# Review: Writing Functions

Before we start developing our very own R Packages, let’s review the basic building blocks of R programming: functions. Time Estimates: Videos: 55 min Readings: 30 min Activities: 0 min Check-ins: 6 Extra Resources:

## Basics of Functions

If you do not recall the basics of writing functions, or if you want a quick refresher, watch the video below. Optional Video: How to Write a Function

### Anatomy of a function definition

Let’s establish some vocabulary moving forward. Consider the very simple function below:

``````add_or_subtract <- function(first_num, second_num = 2, type = "add") {

first_num + second_num
} else if (type == "subtract") {
first_num - second_num
} else {
}

}``````

The function name is chosen by whoever writes the function:

``add_or_subtract <- function(first_num, second_num = 2, type = "add") {    if (type == "add") {    first_num + second_num  } else if (type == "subtract") {    first_num - second_num  } else {    stop("Please choose `add` or `subtract` as the type.")  }  }``

The required arguments are the ones for which no default value is supplied:

``add_or_subtract <- function(first_num, second_num = 2, type = "add") {    if (type == "add") {    first_num + second_num  } else if (type == "subtract") {    first_num - second_num  } else {    stop("Please choose `add` or `subtract` as the type.")  }  }``

The optional arguments are the ones for which a default value is supplied.

``add_or_subtract <- function(first_num, second_num = 2, type = "add") {    if (type == "add") {    first_num + second_num  } else if (type == "subtract") {    first_num - second_num  } else {    stop("Please choose `add` or `subtract` as the type.")  }  }``

The body of the function is all the code inside the definition. This code will be run in the environment of the function, rather than in the global environment. This means that code in the body of the function does not have the power to alter anything outside the function.

(There are ways to cheat your way around this… we will avoid them!)

``add_or_subtract <- function(first_num, second_num = 2, type = "add") {    if (type == "add") {    first_num + second_num  } else if (type == "subtract") {    first_num - second_num  } else {    stop("Please choose `add` or `subtract` as the type.")  }  }``

The return values of the function are the possible objects that get returned:

``add_or_subtract <- function(first_num, second_num = 2, type = "add") {    if (type == "add") {    first_num + second_num  } else if (type == "subtract") {    first_num - second_num  } else {    stop("Please choose `add` or `subtract` as the type.")  }  }``

When we use a function in code, this is referred to as a function call.

``b <- add_or_subtract(1, 2)`` Check-In 1: Function Basics

Question 1: What will be returned by each of the following?

1. 1
2. -1
3. 30
4. An error defined in the function `add_or_subtract`
5. An error defined in a different function, that is called from inside `add_or_subtract`
``````add_or_subtract(5, 6, type = "subtract")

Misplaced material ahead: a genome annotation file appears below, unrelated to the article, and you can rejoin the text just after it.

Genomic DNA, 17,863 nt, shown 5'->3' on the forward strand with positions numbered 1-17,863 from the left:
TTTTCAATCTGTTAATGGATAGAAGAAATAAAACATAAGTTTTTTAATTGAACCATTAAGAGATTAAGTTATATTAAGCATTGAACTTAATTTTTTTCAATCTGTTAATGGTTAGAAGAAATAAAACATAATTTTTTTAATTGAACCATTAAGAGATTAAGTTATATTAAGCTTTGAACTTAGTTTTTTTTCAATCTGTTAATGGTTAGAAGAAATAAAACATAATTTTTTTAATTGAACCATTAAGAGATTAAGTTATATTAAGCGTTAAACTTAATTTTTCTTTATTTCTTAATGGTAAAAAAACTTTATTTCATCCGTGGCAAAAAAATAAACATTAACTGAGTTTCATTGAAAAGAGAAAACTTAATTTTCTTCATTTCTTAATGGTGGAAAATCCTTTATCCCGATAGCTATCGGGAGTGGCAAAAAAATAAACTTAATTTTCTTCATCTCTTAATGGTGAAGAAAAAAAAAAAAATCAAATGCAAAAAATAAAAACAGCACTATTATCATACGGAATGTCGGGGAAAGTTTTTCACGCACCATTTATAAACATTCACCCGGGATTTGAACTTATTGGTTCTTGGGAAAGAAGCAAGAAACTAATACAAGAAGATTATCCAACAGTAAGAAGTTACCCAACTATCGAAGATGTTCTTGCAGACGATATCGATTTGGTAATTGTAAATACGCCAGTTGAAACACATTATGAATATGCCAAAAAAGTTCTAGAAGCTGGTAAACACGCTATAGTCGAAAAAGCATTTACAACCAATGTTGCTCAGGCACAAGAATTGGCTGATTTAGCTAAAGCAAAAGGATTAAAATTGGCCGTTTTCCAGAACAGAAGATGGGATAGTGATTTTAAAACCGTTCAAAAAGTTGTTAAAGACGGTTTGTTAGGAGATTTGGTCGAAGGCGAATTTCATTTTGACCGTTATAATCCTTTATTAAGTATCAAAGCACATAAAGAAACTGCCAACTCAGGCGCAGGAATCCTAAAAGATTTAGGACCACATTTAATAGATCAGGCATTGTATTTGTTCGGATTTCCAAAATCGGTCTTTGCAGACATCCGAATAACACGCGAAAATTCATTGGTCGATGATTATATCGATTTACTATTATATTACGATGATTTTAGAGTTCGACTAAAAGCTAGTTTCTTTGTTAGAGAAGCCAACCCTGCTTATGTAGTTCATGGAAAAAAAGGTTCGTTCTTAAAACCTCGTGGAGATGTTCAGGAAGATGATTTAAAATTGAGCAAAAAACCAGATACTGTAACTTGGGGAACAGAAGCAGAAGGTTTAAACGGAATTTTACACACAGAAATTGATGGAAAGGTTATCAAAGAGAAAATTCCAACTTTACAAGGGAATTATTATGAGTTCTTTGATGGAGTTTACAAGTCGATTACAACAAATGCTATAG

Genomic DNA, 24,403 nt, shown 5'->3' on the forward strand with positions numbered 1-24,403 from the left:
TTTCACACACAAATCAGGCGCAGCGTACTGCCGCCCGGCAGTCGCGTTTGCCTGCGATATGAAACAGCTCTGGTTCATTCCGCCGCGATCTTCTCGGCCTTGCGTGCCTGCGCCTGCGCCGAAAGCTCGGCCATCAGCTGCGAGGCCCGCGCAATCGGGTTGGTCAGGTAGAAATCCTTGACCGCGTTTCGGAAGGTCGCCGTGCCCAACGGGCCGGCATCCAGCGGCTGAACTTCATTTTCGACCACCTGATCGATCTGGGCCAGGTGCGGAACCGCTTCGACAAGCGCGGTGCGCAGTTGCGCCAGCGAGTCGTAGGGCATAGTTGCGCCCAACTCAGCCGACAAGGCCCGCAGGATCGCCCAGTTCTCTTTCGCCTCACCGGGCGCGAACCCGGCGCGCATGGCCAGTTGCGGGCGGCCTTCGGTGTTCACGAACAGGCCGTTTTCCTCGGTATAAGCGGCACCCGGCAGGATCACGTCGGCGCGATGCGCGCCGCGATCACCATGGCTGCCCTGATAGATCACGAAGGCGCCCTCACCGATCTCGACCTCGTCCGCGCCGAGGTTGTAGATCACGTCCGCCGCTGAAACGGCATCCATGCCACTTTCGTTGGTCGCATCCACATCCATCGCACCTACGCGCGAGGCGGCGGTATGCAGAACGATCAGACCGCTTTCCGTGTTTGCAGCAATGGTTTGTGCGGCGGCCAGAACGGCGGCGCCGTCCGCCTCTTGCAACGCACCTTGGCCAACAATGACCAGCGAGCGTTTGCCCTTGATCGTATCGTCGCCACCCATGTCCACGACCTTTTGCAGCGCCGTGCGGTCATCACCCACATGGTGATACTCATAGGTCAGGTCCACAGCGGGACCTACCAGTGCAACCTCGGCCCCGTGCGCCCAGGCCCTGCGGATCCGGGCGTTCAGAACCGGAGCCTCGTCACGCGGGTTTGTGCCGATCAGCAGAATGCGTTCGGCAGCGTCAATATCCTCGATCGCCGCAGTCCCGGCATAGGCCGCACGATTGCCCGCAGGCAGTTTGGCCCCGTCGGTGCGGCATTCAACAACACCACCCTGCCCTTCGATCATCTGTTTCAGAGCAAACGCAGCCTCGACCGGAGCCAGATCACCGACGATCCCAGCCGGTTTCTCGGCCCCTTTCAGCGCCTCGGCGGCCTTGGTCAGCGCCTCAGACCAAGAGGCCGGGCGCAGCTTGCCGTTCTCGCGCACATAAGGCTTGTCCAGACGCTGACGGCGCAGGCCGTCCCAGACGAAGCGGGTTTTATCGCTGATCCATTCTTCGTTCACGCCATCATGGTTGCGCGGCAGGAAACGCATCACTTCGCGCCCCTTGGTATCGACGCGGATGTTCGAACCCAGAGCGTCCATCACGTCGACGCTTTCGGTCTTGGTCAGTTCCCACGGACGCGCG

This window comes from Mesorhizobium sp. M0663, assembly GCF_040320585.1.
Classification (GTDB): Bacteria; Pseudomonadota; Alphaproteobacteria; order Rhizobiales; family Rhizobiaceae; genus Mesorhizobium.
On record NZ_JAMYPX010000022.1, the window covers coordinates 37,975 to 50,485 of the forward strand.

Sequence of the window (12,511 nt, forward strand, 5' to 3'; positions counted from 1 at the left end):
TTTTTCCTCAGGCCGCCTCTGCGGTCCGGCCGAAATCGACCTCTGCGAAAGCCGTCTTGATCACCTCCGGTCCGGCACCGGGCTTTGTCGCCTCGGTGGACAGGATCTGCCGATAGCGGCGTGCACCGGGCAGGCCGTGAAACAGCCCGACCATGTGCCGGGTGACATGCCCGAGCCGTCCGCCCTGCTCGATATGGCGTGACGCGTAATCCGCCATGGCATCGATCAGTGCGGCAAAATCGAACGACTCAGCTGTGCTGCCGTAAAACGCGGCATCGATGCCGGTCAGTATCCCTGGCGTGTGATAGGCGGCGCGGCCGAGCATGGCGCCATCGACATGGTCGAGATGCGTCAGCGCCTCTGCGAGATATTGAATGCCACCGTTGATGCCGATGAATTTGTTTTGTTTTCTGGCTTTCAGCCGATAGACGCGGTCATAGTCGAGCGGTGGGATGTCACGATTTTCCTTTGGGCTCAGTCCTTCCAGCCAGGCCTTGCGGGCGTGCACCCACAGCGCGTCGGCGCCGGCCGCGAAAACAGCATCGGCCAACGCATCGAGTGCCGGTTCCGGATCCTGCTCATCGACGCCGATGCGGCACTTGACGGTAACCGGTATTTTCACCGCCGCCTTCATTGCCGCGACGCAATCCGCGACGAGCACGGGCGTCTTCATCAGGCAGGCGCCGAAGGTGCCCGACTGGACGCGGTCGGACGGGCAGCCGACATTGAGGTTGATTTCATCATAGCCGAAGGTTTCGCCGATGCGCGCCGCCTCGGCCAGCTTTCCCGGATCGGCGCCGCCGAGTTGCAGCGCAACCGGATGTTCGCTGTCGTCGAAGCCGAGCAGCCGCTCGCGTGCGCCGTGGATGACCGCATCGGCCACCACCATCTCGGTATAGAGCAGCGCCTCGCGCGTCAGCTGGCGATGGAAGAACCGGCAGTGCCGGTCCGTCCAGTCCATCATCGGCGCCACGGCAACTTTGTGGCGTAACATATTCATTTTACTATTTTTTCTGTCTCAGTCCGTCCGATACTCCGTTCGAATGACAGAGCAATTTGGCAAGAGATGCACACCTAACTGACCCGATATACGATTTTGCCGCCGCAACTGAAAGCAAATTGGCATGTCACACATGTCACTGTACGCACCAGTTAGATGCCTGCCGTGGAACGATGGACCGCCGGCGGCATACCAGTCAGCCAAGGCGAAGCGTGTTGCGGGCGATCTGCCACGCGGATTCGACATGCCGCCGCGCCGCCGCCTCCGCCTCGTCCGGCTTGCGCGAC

Question 2:

Consider the following code:

``````first_num <- 5
second_num <- 3

result <- 8

result <- add_or_subtract(first_num, second_num = 4)

In your Global Environment, what is the value of…

1. `first_num`
2. `second_num`
3. `result`
4. `result_2` Canvas Link

## Good function design

Most likely, you have so far only written functions for your own convenience. (Or for assignments, of course!)

We are now going to be designing functions for other people to use and possibly even edit them. This means we need to put some thought into the design of the function. Required Reading: R4DS Chapter 19: Functions

Designing functions is somewhat subjective, but there are a few principles that apply:

1. Choose a good, descriptive names
• Your function name should describe what it does, and usually involves a verb.
• Your argument names should be simple and/or descriptive.
• Names of variables in the body of the function should be descriptive.
2. Output should be very predictable
• Your function should always return the same object type, no matter what input it gets.
• Your function should expect certain objects or object types as input, and give errors when it does not get them.
• Your function should give errors or warnings for common mistakes.
• Default values of arguments should only be used when there is a clear common choice.
3. The body of the function should be easy to read.
• Code should use good style principles.
• There should be occasional comments to explain the purpose of the steps.
• Complicated steps, or steps that are repeated many times, should be written into separate functions (sometimes called helper functions).
4. Functions should be self-contained.
• They should not rely on any information besides what is given as input.
• (Relying on other functions is fine, though)
• They should not alter the Global Environment
• (do not put `library()` statements inside functions!) Check-In 2: Function Design

Identify five major violations of design principles for the following function:

``````ugh <- function(dataset) {

library(tidyverse)

thing <- dataset%>%group_by(Species)%>%summarize(newvar = mean(Sepal.Length))

ggplot(thing)+geom_col(aes(x = Species, y = newvar))+ggtitle("Sepal Lengths")

}

ugh(iris)``````  Canvas Link

## Debugging Functions

Suppose you’ve done it: You’ve written the most glorious, beautiful, well-designed function of all time. It’s many lines long, and it relies on several sub-functions.

You run it and - it doesn’t work.